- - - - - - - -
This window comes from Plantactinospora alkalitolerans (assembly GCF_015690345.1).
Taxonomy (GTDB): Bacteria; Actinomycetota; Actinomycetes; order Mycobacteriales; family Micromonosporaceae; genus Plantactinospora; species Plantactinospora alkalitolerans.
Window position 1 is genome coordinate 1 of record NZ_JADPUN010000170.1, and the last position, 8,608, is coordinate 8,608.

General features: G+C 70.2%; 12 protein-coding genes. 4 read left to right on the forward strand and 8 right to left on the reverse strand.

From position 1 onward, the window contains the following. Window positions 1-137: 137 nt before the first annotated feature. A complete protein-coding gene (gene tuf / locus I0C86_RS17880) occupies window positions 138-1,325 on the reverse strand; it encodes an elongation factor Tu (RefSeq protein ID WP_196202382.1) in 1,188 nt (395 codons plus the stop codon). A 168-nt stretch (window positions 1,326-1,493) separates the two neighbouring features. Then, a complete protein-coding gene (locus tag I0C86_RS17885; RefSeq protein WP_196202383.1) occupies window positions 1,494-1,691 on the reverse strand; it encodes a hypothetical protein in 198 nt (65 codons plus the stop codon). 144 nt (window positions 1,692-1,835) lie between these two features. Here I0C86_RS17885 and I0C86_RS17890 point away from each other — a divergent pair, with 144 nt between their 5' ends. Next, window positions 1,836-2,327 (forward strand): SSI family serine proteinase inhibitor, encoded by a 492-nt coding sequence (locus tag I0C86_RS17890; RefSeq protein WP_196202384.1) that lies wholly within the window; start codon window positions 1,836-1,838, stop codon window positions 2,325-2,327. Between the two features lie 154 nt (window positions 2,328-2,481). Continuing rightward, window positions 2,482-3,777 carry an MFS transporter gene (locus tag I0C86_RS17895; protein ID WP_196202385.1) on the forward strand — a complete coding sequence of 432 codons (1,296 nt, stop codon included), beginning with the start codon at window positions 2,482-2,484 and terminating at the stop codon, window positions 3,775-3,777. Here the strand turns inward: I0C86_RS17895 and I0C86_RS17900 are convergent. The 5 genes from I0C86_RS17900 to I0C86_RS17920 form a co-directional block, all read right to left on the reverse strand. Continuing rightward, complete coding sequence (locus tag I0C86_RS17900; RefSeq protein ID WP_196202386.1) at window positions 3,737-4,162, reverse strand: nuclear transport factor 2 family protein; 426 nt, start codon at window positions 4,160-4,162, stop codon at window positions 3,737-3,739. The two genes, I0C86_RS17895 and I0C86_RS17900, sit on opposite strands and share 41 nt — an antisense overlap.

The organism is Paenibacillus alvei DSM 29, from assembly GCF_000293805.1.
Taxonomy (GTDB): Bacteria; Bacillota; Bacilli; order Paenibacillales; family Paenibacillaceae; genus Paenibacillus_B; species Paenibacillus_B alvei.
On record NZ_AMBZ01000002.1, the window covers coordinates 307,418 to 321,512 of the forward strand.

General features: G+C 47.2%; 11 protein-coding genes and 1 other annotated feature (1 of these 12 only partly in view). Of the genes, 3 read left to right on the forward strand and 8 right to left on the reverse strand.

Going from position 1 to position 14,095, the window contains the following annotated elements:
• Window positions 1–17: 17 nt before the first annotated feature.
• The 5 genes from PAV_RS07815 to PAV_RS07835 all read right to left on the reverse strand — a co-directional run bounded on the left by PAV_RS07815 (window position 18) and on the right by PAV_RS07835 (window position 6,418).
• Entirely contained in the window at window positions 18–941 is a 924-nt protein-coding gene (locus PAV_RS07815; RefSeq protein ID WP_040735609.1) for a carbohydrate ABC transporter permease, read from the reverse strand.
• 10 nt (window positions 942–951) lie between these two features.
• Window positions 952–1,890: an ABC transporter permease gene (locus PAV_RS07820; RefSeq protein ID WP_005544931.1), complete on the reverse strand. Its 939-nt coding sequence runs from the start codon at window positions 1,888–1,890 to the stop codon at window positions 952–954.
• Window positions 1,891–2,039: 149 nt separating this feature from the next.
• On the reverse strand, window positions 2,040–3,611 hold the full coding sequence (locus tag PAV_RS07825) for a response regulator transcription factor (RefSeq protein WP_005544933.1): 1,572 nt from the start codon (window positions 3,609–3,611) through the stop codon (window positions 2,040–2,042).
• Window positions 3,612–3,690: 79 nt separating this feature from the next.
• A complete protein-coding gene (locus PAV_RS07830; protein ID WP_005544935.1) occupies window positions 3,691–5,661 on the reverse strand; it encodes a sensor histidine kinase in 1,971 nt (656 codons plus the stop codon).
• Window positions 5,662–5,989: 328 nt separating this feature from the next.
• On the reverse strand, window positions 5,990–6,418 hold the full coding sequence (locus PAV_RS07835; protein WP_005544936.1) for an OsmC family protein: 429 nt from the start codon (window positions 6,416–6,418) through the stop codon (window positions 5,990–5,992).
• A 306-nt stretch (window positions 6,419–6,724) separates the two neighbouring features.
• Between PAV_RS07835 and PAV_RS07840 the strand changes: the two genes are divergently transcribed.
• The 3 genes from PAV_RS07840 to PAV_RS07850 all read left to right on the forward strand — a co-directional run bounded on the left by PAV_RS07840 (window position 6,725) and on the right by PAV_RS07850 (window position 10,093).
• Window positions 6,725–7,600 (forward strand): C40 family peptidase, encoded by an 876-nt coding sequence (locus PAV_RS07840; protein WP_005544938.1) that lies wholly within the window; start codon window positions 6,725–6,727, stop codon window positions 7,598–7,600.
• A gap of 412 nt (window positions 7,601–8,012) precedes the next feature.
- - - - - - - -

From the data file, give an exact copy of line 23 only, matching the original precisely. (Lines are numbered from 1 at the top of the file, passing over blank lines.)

• Between PAV_RS07835 and PAV_RS07840 the strand changes: the two genes are divergently transcribed.